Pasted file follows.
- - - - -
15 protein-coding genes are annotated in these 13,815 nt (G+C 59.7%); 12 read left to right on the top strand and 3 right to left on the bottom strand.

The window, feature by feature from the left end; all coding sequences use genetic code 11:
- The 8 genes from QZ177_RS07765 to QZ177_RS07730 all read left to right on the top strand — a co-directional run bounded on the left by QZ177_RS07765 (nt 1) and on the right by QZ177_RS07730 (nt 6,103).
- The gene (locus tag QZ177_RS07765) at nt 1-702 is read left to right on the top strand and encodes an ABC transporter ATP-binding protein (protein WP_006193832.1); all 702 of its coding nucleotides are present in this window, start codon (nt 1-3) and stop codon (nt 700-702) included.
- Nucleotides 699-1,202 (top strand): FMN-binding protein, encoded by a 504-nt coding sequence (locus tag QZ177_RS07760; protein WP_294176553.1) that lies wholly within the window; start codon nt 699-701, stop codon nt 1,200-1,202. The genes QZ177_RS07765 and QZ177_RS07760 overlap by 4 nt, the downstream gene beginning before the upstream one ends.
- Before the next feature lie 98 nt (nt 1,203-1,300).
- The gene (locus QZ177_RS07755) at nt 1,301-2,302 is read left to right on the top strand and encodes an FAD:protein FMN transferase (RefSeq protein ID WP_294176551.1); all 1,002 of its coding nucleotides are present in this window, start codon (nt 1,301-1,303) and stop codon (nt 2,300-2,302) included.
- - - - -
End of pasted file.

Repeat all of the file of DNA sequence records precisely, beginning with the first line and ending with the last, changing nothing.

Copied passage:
15 protein-coding genes are annotated in these 13,815 nt (G+C 59.7%); 12 read left to right on the top strand and 3 right to left on the bottom strand.

The window, feature by feature from the left end; all coding sequences use genetic code 11:
- The 8 genes from QZ177_RS07765 to QZ177_RS07730 all read left to right on the top strand — a co-directional run bounded on the left by QZ177_RS07765 (nt 1) and on the right by QZ177_RS07730 (nt 6,103).
- The gene (locus tag QZ177_RS07765) at nt 1-702 is read left to right on the top strand and encodes an ABC transporter ATP-binding protein (protein WP_006193832.1); all 702 of its coding nucleotides are present in this window, start codon (nt 1-3) and stop codon (nt 700-702) included.
- Nucleotides 699-1,202 (top strand): FMN-binding protein, encoded by a 504-nt coding sequence (locus tag QZ177_RS07760; protein WP_294176553.1) that lies wholly within the window; start codon nt 699-701, stop codon nt 1,200-1,202. The genes QZ177_RS07765 and QZ177_RS07760 overlap by 4 nt, the downstream gene beginning before the upstream one ends.
- Before the next feature lie 98 nt (nt 1,203-1,300).
- The gene (locus QZ177_RS07755) at nt 1,301-2,302 is read left to right on the top strand and encodes an FAD:protein FMN transferase (RefSeq protein ID WP_294176551.1); all 1,002 of its coding nucleotides are present in this window, start codon (nt 1,301-1,303) and stop codon (nt 2,300-2,302) included.